Soon after Britain voted to leave the European Union (EU), its foreign affairs chief, Elmar Brok, urged the economic and political bloc to go ahead with plans to create an army.
The German politician told Die Welt that EU countries need to cooperate more closely on issues of defence, and suggested the EU needs a military headquarters. He said:
“We need a common (military) headquarters and a coalition (of EU countries) acting in accordance with the permanent structural cooperation of the EU Treaty. From such a group an EU army could eventually arise.”
Mr Brok suggested the forces be modeled on the Franco-German Brigade, a special military brigade of the Eurocorps of the European Union.
Stating that a united EU army would make European foreign policy much more effective, the foreign affairs head said such a force would: “strengthen the role of Europeans in [global] security and defense policy, make Europe able to better fulfill its responsibilities in the world and also achieve more synergies in defense spending.”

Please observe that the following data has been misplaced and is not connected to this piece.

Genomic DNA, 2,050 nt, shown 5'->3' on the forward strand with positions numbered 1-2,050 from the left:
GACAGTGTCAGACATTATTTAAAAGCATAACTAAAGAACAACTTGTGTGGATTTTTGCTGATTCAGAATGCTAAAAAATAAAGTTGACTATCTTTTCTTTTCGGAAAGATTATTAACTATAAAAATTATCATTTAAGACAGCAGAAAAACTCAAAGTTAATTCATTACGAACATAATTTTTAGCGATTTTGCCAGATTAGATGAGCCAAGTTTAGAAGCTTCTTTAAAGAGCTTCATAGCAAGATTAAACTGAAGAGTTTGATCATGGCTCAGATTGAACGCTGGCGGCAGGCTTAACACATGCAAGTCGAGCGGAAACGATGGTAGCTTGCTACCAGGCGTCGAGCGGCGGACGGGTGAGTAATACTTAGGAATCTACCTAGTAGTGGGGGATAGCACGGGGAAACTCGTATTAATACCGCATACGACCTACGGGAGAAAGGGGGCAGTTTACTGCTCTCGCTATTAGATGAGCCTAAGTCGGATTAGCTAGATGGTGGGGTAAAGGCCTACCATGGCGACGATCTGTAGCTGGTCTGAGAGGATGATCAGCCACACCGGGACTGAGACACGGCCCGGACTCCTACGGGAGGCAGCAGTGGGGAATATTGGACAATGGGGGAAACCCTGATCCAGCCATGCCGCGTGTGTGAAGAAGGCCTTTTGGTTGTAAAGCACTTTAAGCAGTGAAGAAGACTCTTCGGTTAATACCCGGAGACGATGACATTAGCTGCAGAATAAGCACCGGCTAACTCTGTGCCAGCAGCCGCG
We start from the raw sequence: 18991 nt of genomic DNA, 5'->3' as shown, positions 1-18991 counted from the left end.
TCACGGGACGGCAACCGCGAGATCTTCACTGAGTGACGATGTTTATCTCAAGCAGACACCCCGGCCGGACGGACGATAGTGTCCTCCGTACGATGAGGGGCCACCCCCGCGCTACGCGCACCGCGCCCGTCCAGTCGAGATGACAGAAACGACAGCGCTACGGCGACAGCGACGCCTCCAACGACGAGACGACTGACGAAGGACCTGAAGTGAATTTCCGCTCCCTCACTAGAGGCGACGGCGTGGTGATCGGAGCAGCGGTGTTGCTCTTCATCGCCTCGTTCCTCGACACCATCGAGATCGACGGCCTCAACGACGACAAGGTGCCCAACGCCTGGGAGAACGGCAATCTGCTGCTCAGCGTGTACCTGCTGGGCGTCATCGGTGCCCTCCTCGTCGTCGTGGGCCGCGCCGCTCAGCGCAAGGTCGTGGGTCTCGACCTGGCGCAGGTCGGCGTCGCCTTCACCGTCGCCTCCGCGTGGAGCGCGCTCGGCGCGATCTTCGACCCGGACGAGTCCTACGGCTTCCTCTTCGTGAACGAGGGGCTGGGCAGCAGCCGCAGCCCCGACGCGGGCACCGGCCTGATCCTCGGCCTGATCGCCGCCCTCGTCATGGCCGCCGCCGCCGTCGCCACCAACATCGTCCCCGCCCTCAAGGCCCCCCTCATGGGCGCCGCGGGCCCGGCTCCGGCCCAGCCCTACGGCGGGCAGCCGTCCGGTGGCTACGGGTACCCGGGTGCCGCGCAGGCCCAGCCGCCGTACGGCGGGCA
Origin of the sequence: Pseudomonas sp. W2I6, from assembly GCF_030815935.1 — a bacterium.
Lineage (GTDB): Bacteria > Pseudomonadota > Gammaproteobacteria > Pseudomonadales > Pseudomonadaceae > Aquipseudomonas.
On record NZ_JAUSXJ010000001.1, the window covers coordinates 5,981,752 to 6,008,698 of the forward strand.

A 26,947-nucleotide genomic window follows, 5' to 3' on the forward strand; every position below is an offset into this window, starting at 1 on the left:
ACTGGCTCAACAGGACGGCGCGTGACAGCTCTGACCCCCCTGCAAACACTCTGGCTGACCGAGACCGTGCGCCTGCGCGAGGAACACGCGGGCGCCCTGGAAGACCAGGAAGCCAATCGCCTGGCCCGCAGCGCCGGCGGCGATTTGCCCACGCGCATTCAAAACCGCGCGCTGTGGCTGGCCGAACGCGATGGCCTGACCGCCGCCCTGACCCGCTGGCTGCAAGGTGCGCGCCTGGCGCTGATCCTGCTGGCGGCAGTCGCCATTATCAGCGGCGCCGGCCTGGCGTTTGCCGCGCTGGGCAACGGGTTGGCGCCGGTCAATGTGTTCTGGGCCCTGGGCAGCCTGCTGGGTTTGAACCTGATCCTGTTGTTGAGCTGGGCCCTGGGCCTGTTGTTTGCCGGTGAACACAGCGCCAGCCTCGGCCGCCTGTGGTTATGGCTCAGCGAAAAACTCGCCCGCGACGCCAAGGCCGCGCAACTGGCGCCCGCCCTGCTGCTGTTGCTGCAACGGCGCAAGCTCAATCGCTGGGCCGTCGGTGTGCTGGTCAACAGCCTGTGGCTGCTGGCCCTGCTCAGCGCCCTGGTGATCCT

While the head of the union’s foreign affairs committee acknowledged there are legal restrictions on the creation of a joint EU army because of legal restraints, he noted that it would be possible with treaty change and if edits were made to the EU’s constitution.
The EU’s high representative for foreign affairs, Federica Mogherini, will present a new “global strategy” of foreign policy. The unveiling of these plans was delayed until after Britain’s referendum on June 23rd, for fears talk of an EU army would encourage more voters in the UK to vote for ‘Brexit’.
Last week Chancellor Angela Merkel announced her intent for Germany to increase its defense spending, despite the nation’s foreign minister warning against NATO “sabre-rattling” towards Russia.
A Pew poll from earlier this year showed that, in the European Union, only Poles and the Dutch favour an increase in defence spending. Respondents in other European countries were much more reluctant.